Category Archives: Abilene

TSTC student challenges the traditional notion of welding

(ABILENE, Texas) – Andrea Green admitted she wanted to do something different in her life.

Researching college opportunities, Green, a native of Abilene, learned about Texas State Technical College’s Welding Technology program. Without any welding experience, Green enrolled in the program and is working toward an Associate of Applied Science degree.

“I wanted to do something different and something big,” she said. “I am good at hands-on work and have watched welders do what they do. I said to myself, ‘I can do this.’”

Green knew the welding field was dominated by men, but that did not deter her.

“I knew welding was mainly a field for men, but I have done things a lot of women normally do not do,” she said. “So I went for it, and I have enjoyed it.”

Green is entering her second semester in the program and has a goal in sight.

“Looking at the big picture, it would be cool to tell people I help build skyscrapers or build space rockets,” she said.

She admitted some of her classmates were impressed that she was working on the process of gas tungsten arc welding.

“After a few weeks of work, I liked what I was doing and the way it looks,” she said.

Green said her classmates were “shocked” but welcoming when they saw her the first time.

“Throughout the semester they saw my progress, and we learned to help each other,” she said.

The instructors are also key to helping Green and other students.

“Everyone has a different technique. It is good to see techniques from more than your point of view,” she said. “The instructors show us something, and I tell myself that I can try that. I try it, and it gives me the outcome I like.”

She also said instructors are approachable when it comes to helping students.

“You do not have to be intimidated to ask for help. The instructors are always willing to help,” she said.

Green said she hopes more women will look at a career in welding. She has seen a trend in which women are working in male-dominated fields and hopes welding is added to the list.

“Slowly but surely, women are working their way into male-dominated fields,” she said. “Just because men dominate a field doesn’t mean you can’t do it. You just have to try.”

For more information on Texas State Technical College, go to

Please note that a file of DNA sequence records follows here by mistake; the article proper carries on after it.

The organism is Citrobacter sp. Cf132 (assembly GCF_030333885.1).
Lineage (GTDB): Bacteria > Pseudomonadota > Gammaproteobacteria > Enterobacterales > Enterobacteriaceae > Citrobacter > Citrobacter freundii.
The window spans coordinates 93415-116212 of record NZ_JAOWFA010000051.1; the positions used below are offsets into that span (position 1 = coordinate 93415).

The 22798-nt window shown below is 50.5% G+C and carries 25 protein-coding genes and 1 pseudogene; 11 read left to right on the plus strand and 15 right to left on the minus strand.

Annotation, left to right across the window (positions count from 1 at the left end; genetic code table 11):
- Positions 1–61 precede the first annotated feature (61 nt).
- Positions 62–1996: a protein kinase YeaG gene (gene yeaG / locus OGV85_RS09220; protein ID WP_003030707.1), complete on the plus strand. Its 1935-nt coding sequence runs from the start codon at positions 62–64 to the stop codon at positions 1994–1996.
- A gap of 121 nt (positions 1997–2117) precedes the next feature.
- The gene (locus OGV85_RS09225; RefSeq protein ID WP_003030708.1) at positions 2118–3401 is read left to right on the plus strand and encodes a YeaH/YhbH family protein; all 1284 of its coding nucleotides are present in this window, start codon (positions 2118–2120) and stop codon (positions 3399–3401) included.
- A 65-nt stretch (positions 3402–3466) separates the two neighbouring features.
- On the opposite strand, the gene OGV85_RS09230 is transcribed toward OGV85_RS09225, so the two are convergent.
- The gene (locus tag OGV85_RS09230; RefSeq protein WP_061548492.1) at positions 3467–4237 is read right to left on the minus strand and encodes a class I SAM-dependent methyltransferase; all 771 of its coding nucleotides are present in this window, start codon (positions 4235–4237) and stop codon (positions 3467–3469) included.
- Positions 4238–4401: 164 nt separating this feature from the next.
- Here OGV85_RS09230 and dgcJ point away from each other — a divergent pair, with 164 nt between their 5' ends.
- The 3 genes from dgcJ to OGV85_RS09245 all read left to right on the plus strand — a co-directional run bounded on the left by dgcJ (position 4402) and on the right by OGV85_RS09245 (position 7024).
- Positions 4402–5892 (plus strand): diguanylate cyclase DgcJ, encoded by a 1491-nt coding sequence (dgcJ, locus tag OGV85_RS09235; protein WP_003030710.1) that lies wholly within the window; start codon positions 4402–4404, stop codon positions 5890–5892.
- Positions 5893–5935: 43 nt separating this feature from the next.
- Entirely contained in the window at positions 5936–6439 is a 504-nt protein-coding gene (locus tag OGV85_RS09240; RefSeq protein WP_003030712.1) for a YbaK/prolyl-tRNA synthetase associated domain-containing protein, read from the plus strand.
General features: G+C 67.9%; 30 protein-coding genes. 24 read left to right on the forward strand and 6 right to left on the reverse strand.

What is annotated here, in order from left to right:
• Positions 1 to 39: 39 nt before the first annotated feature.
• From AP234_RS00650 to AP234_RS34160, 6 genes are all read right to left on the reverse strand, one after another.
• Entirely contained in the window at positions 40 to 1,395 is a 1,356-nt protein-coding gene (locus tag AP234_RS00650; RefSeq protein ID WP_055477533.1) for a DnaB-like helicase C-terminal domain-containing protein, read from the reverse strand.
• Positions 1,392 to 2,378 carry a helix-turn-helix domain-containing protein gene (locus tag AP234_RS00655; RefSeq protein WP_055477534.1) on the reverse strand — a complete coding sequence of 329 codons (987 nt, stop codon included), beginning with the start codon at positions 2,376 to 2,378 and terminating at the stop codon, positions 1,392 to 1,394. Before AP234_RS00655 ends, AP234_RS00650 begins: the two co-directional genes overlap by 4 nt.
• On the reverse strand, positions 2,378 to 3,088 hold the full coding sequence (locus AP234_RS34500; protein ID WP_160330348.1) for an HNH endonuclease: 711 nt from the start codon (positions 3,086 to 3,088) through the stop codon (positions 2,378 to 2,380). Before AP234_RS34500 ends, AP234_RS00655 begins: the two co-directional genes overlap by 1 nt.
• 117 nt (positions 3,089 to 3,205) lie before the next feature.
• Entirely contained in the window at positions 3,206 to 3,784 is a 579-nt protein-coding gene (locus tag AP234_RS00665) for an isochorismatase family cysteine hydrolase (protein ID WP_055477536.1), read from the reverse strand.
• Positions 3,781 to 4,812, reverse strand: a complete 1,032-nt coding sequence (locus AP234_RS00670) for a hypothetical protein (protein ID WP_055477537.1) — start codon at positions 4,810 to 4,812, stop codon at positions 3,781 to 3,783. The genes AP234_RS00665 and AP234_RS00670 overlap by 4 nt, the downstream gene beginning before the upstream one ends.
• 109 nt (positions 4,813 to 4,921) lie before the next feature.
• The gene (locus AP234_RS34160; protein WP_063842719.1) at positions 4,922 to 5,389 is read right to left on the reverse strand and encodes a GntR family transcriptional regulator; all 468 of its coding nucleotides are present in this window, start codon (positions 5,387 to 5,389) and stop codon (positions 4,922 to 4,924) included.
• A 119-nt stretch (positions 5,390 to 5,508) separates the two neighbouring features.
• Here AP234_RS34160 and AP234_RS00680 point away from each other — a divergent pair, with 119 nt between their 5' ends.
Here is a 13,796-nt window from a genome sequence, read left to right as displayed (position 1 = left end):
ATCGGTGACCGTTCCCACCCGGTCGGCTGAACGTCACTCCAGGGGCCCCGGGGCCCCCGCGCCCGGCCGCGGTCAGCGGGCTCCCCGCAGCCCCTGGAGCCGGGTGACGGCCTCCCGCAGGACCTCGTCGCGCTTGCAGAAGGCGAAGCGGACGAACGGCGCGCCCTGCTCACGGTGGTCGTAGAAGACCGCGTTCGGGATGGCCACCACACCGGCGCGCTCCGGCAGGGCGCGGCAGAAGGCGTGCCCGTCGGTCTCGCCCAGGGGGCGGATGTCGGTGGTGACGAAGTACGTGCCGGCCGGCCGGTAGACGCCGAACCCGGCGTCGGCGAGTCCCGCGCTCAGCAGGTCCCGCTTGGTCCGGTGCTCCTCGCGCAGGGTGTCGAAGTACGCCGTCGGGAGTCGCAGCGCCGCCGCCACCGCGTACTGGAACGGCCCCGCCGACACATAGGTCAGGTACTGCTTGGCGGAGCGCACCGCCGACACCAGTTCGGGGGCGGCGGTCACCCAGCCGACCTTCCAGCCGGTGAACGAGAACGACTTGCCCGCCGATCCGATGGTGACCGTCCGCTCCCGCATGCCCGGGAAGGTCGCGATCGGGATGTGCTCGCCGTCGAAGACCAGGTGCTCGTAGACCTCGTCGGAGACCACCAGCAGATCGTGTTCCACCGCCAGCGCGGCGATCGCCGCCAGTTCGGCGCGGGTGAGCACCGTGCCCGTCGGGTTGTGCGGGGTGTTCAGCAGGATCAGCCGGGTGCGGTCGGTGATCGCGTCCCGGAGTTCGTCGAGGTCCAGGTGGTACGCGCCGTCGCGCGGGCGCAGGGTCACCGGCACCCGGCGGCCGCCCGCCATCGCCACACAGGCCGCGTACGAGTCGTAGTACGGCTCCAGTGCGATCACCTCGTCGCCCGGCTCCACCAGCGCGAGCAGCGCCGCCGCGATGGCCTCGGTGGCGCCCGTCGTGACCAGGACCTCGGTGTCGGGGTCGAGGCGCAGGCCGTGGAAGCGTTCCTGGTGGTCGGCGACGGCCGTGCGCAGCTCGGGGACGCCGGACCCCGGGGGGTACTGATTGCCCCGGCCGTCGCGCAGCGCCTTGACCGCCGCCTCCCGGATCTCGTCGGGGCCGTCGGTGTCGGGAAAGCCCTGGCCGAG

TSTC alumnus designs equipment for West Texas oil field companies

(ABILENE, Texas) – Sheryl Givens turned a lifelong passion into a career.

Since graduating from Texas State Technical College with an Associate of Applied Science degree in Architectural Design and Engineering Graphics Technology in 2018, Givens has worked as a designer for SCS Technologies in Big Spring.

“I have always been interested in construction,” Given said. “Growing up, I liked drawing things on a day-by-day basis.”

At SCS Technologies, Givens designs equipment for West Texas oil field companies. The company specializes in programmable logic controller-based systems, control panel fabrication, and custody transfer liquid measurements.

Givens said being part of the TSTC program prepared her for this career.

“Throughout the years, I have admired all the strong work ethic and personal integrity of the field,” she said. “I appreciated all the help from TSTC, which led me to become a motivated and driven professional with a high level of leadership and initiative, as well as excellent analytical, organizational, and problem-solving skills.”

She said TSTC instructors prepared her for a career as a designer.

“They helped me find challenging career opportunities where knowledge, skills, and experience can be effectively utilized with organizations offering opportunities for professional growth and advancement,” Givens said.

The drafting and design program is available at the Abilene, Brownwood, Harlingen, Marshall, North Texas, Sweetwater, and Waco campuses.

For more information on Texas State Technical College, go to

TSTC Business Management Technology instructor brings experience into the classroom

(BROWNWOOD, Texas) – You might say that Texas State Technical College Business Management Technology instructor Duston Brooks brings some practical experience of a bovine nature into the classroom.

Prior to becoming an instructor at TSTC, Brooks worked on the financial side of his family’s dairy farm. He now brings that knowledge to his students as they work toward an Associate of Applied Science degree or certificate in Business Management Technology.

“I learned the financial side of things and how to use the software,” said Brooks, who has taught at TSTC since 2000.

When Brooks first started teaching, TSTC offered a degree in Computer Information Technology. It is now the five-semester Business Management Technology degree program.

Students learn three areas of business management. Brooks said the first part of the program focuses on accounting, followed by management and then software.

“Anybody who works at a computer desk at any business will benefit from this program,” he said.

Students learn a variety of skills, including word processing, presentation graphics, accounting, and business ethics, principles of accounting and management, small business operations, and payroll accounting.